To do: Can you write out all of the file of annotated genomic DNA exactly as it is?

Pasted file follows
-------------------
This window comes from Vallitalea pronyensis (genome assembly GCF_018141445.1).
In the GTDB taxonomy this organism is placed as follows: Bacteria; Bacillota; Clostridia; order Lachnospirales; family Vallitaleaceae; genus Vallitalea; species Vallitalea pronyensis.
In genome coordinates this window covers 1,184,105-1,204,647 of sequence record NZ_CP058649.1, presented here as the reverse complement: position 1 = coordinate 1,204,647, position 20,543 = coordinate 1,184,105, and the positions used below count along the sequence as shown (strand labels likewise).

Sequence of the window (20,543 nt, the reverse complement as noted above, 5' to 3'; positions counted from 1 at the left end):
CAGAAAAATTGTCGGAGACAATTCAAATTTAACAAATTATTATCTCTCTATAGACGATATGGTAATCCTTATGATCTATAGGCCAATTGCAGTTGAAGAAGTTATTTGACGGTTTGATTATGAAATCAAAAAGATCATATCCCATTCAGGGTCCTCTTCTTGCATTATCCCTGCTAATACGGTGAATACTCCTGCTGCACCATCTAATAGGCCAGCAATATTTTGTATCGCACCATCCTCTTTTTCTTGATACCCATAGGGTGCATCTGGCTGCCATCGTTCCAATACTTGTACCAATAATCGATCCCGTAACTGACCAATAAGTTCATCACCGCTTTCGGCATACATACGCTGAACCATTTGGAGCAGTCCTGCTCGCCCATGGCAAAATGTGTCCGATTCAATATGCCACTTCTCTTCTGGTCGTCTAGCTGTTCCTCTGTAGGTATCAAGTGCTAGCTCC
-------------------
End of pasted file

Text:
This window comes from Vallitalea pronyensis (genome assembly GCF_018141445.1).
In the GTDB taxonomy this organism is placed as follows: Bacteria; Bacillota; Clostridia; order Lachnospirales; family Vallitaleaceae; genus Vallitalea; species Vallitalea pronyensis.
In genome coordinates this window covers 1,184,105-1,204,647 of sequence record NZ_CP058649.1, presented here as the reverse complement: position 1 = coordinate 1,204,647, position 20,543 = coordinate 1,184,105, and the positions used below count along the sequence as shown (strand labels likewise).

Sequence of the window (20,543 nt, the reverse complement as noted above, 5' to 3'; positions counted from 1 at the left end):
CAGAAAAATTGTCGGAGACAATTCAAATTTAACAAATTATTATCTCTCTATAGACGATATGGTAATCCTTATGATCTATAGGCCAATTGCAGTTGAAGAAGTTATTTGACGGTTTGATTATGAAATCAAAAAGATCATATCCCATTCAGGGTCCTCTTCTTGCATTATCCCTGCTAATACGGTGAATACTCCTGCTGCACCATCTAATAGGCCAGCAATATTTTGTATCGCACCATCCTCTTTTTCTTGATACCCATAGGGTGCATCTGGCTGCCATCGTTCCAATACTTGTACCAATAATCGATCCCGTAACTGACCAATAAGTTCATCACCGCTTTCGGCATACATACGCTGAACCATTTGGAGCAGTCCTGCTCGCCCATGGCAAAATGTGTCCGATTCAATATGCCACTTCTCTTCTGGTCGTCTAGCTGTTCCTCTGTAGGTATCAAGTGCTAGCTCC